Getting Your Point Across

By Lain Ehmann

Michael Sheehan knows how to get his point across. He also knows how to get yours across too. Sheehan, president and founder of Washington, D.C.-based Sheehan Associates, has been paid as much as $15,000 per day by clients with household names such as Clinton (Hillary and Bill), the Teamsters Union and Tiffany & Co. With his background in directing – he attended the Yale School of Drama with Meryl Streep and Sigourney Weaver – and speech therapy – he still occasionally deals with the re-emergence of a childhood stutter – Sheehan is uniquely positioned to advise high-powered execs on how to motivate, how to convince and how to sell. And let’s face it, we’re all selling all the time, particularly when we’re in front of a group.

In Fast Company Magazine’s The Rules of Business: 55 Essential Ideas to Help Smart People (and Organizations) Perform at Their Best (Doubleday, 2005), Sheehan offers these tips to anyone speaking in front of a group.

Know your objective and your audience. This, according to Sheehan, is the most important point of all. Don’t even try to create your message until you know what you want to achieve and what effect you want to have on your audience. Everything else stems from there.

Make three points. People’s ability to remember large amounts of information and data is limited. You’ve got an opportunity to leave them with three things. What three things are most important for you to convey?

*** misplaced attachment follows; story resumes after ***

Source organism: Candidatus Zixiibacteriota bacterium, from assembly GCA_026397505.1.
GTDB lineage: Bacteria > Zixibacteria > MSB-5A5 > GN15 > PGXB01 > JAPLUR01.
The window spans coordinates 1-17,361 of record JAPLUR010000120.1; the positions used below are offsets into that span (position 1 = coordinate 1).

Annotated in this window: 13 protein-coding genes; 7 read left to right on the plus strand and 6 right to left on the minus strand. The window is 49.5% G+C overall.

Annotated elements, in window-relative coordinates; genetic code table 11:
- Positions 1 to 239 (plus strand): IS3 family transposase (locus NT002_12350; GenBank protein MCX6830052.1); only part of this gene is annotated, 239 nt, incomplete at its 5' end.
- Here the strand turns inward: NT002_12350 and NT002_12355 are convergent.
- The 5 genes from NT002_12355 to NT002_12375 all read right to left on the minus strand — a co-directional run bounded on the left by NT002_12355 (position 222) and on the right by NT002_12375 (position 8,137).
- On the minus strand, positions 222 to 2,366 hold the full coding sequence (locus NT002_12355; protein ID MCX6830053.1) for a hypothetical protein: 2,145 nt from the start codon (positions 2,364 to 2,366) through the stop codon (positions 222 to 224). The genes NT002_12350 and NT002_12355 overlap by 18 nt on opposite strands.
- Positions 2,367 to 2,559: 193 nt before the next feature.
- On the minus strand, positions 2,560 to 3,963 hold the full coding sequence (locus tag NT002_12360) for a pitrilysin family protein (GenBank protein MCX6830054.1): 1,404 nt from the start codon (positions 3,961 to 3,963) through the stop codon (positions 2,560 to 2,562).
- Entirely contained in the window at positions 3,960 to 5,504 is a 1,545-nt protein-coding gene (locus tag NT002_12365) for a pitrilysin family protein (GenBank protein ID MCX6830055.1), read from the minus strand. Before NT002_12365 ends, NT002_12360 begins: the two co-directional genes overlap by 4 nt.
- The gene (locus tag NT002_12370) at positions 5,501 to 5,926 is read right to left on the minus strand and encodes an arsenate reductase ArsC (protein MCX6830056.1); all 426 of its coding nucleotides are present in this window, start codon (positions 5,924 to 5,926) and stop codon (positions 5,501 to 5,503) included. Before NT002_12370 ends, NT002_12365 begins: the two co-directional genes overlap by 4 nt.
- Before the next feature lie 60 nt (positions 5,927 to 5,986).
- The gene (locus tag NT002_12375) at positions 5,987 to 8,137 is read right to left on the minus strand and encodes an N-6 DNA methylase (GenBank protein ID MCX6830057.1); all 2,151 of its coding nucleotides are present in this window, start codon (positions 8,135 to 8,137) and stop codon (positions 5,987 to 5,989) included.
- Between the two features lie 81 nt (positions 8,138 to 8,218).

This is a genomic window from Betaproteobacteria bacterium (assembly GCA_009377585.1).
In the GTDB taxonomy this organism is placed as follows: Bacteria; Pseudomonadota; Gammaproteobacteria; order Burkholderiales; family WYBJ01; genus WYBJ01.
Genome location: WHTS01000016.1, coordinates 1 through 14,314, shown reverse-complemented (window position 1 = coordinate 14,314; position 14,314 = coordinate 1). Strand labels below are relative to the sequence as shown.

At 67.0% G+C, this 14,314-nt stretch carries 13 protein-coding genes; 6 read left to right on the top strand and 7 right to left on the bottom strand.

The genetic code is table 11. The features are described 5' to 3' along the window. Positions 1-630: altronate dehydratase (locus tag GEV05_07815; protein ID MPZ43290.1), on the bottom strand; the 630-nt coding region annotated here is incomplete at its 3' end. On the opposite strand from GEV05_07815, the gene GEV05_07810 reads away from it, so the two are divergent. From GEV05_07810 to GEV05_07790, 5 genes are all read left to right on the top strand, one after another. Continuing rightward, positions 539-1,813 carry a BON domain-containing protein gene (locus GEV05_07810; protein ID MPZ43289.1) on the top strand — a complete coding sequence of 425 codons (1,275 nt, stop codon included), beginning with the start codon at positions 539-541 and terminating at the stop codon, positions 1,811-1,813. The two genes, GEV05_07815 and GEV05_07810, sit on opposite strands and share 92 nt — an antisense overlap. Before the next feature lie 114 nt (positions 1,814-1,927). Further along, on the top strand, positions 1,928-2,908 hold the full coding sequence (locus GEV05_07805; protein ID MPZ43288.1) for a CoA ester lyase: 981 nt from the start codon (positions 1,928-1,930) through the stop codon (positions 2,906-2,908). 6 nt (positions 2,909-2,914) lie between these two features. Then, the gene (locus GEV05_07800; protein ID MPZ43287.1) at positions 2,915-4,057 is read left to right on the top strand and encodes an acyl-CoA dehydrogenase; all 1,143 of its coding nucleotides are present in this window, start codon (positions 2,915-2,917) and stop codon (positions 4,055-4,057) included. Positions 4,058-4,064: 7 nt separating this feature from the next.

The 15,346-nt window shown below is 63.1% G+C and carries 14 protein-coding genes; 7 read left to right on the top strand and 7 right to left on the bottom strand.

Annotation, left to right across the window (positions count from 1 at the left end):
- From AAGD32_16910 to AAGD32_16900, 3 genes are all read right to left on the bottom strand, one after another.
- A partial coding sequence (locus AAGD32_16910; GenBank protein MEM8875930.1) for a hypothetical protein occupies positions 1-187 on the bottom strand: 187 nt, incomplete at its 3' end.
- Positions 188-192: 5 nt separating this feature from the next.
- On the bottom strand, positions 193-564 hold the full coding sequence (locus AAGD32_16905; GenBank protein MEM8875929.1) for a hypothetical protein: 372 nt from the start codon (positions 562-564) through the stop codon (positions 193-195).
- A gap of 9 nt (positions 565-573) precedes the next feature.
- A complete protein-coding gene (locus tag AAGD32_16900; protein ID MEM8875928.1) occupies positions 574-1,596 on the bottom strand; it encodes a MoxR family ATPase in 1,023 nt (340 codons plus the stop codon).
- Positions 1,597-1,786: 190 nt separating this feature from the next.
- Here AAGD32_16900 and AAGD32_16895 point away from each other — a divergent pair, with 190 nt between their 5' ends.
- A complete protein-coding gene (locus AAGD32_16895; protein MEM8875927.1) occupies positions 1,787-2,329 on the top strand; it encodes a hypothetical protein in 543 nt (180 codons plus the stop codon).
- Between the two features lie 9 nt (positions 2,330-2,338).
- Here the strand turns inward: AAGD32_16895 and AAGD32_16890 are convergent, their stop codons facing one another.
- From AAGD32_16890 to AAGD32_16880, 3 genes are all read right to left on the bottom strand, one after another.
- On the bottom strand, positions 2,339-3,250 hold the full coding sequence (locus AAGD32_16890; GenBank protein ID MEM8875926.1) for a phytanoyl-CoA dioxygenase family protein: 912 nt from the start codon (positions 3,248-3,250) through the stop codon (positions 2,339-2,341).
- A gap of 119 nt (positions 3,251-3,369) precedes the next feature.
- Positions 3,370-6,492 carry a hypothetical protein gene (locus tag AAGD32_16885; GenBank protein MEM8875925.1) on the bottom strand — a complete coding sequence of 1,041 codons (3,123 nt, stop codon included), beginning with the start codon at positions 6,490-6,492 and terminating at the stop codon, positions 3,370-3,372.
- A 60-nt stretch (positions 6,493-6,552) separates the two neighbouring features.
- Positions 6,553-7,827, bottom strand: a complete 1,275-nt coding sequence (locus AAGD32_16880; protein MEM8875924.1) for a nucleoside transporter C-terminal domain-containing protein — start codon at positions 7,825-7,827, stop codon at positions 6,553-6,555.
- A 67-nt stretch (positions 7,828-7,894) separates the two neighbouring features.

Be animated. Who wants to watch a boring speaker? According to Sheehan, you’re most likely a lot duller than you think. “The key to the voice is over exaggeration,” he says. “If you don’t feel a little goofy, you’re not doing it enough.”

Make the first impression count. Just as in sales, the first few seconds color everything else that follows.

Forget about memorization. Learning your speech word for word makes you look and sound like a robot. Even if you’ve given the same talk a hundred times before, you want to look and sound fresh. Vary words or stories to keep things interesting.

Think in terms of sound bites. We live in a society of elevator pitches and the phrase that pays. Good catch phrases stick, even if nothing else you say does.

Trigger the ooh. Surprise your audience somehow – in a good way, of course. Figure out how to catch their attention with something out of the ordinary.

Tell the truth. This one is self-explanatory.

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